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Date Permissions Signed
Date of Award
Master of Science (MS)
Easterbrook, Don J., 1935-
Brugman, Melinda M.
Suczek, Christopher A., 1942-2014
Over the past fifty years, the frequency of landsliding and flooding in the Boulder Creek basin, Whatcom County, Washington, has increased. This trend is examined through analysis of the landslides and their mechanisms of initiation, the conditions for generation of runoff during eight debris-laden floods, and long-term precipitation and land-use patterns. Thirteen active landslides are identified along the main channel of Boulder Creek, located within the shear zone of a late Eocene high-angle fault. Landslides are classified as debris slides and slump-earthflows. Average landslide volume is 8,700 cubic meters. The largest slide observed is 36,700 cubic meters. Slope angles range from 25 to 53 degrees. Slump-earthflows continue to supply sediment to the channel even after the wet winter season; the surface velocity of one failure at 32 cm/day in late May. Landslides are supplying more debris than the creek can normally transport. Within the channel, twenty-two debris jams serve as temporary sediment-storage sites, retaining an average volume of 300 cubic meters of material per jam. These debris jams increase channel instability and the risk of damaging floods.
The principal factors controlling the susceptibility of hillslopes to failure are identified losing the variables of the modified Mohr-Coulomb equation and are ranked in order of decreasing importance: 1) low apparent cohesion, 2) low artificial cohesion, and 3) redistribution of total normal stress. Steep slopes with thin glacial and colluvial soils are underlain by highly fractured, jointed, and sheared bedrock, providing evidence of low apparent cohesion. Low artificial cohesion is attributed to root decay following forest removal. Road construction has changed the weight distribution of hillslopes and concentrated water flow. At sites where one or more of these unstable conditions are present, increased pore-water pressure due to precipitation is the most-likely triggering mechanism for failure.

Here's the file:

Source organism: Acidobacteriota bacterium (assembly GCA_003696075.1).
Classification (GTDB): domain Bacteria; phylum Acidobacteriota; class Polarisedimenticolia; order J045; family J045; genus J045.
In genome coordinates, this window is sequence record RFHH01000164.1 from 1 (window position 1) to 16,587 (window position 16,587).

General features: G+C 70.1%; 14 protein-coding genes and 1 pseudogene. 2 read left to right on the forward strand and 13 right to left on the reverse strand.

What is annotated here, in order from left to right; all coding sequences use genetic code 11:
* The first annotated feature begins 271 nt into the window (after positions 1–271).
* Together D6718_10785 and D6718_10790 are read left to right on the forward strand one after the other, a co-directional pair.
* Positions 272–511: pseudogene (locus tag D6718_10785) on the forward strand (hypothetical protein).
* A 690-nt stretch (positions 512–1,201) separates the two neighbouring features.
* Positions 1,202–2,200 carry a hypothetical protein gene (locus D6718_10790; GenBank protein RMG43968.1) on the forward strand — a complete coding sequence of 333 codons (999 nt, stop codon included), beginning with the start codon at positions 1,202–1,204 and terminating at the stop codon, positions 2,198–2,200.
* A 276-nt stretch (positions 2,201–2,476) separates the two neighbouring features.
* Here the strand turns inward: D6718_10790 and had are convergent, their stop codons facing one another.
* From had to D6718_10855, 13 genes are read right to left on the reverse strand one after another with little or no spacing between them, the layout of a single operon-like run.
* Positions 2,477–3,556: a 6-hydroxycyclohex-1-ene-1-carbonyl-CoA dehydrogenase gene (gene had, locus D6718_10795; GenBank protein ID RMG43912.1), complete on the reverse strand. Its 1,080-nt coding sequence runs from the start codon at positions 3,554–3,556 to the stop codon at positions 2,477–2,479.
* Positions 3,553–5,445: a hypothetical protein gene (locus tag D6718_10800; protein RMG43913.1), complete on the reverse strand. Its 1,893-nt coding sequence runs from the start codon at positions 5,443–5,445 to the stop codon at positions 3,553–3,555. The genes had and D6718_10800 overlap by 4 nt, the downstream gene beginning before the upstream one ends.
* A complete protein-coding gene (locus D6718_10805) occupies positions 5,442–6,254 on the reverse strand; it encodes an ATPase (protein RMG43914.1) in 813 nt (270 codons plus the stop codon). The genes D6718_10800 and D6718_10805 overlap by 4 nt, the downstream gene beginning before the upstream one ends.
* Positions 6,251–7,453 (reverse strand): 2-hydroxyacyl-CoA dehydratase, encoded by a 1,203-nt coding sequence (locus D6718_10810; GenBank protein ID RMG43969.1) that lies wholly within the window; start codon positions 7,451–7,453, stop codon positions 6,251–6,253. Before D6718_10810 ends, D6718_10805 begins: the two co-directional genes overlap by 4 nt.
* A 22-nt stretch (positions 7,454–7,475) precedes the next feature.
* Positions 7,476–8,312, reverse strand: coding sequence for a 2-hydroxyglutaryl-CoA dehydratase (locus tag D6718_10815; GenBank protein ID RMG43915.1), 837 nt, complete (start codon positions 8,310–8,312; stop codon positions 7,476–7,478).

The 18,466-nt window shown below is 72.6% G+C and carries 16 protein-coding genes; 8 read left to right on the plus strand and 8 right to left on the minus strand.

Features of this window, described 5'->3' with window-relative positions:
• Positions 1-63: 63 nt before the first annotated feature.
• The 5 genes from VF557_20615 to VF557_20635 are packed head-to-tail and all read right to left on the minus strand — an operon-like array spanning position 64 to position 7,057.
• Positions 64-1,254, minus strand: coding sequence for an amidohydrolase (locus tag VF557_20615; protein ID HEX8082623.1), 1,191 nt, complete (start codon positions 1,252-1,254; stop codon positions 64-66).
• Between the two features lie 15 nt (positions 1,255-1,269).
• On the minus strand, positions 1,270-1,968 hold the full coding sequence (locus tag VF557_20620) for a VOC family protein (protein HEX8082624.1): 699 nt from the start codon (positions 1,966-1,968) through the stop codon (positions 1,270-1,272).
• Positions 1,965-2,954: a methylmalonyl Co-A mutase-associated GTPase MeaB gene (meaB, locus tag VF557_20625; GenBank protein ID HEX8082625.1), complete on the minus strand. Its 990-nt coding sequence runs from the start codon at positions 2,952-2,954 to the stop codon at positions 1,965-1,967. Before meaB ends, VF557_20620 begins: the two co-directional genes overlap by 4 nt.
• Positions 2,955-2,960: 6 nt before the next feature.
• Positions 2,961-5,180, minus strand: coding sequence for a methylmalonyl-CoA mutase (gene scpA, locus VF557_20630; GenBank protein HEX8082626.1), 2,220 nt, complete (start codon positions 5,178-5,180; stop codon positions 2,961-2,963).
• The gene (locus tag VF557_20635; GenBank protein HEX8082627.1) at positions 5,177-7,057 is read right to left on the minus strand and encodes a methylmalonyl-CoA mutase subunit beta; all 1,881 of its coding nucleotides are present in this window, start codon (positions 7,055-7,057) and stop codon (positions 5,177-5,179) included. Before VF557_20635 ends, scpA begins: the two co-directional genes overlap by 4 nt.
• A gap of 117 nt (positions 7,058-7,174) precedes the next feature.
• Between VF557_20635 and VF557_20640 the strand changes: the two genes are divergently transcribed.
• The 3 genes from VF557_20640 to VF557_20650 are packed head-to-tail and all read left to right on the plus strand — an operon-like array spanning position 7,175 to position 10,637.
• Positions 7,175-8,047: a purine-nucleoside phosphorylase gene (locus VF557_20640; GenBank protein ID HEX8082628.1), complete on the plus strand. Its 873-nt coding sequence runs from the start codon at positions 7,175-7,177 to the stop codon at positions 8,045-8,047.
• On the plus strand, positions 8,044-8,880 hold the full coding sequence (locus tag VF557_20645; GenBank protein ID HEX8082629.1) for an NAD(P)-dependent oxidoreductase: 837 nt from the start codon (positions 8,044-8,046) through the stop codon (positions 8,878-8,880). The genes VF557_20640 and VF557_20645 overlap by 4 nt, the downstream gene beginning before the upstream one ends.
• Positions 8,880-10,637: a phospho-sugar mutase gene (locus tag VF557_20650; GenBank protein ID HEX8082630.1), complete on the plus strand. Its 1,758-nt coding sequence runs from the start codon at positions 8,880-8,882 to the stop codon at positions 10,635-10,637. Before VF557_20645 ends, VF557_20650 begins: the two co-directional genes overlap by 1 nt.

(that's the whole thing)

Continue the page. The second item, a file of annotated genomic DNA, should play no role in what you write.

Results of precipitation, temperature, and streamflow data analyses for eight flooding events show that floods are caused by the following hydrometeorological conditions, listed in order of decreasing frequency: 1) rainfall accompanied by snowmelt, 2) rainfall onto deeply frozen, but thawing ground, and 3) moderate to heavy rainfall. Recurrence intervals for associated 24-hour storms range from 0.2 to 38.8 years, with precipitation intensities ranging from 37 to 145 mm. The basin altitude ranges from 183-1671 meters, and thus the Boulder Creek basin is situated directly within the transient snow zone of the North Cascades. Estimates of snowmelt-generated runoff for the eight floods show an 8 to100 percent volumetric increase over runoff from rain only, and suggest that snowmelt may depress the magnitude and frequency of precipitation necessary for flood generation.
Slightly increasing trends in mean annual and winter precipitation over the fifty years of record are not convincing explanations for the accelerated frequency of landsliding and flooding. In addition, the high year-to-year variability of precipitation eliminates the possibility of using the trends as reliable predictors. Rather, the accelerated frequency of landslides and debris-laden floods is caused by the synergetic effects of geologic, hydrologic, and vegetative factors.
Landslide initiation, Flood generation, Boulder Creek Basin
Western Washington University
Boulder Creek Basin (Whatcom County, Wash.)
Copying of this thesis in whole or in part is allowable only for scholarly purposes. It is understood, however, that any copying or publication of this thesis for commercial purposes, or for financial gain, shall not be allowed without the author’s written permission.
Gowan, Monica E., "The Mechanisms of Landslide Initiation and Flood Generation in the Boulder Creek Basin, Whatcom County, Washington" (1989). WWU Graduate School Collection. 714.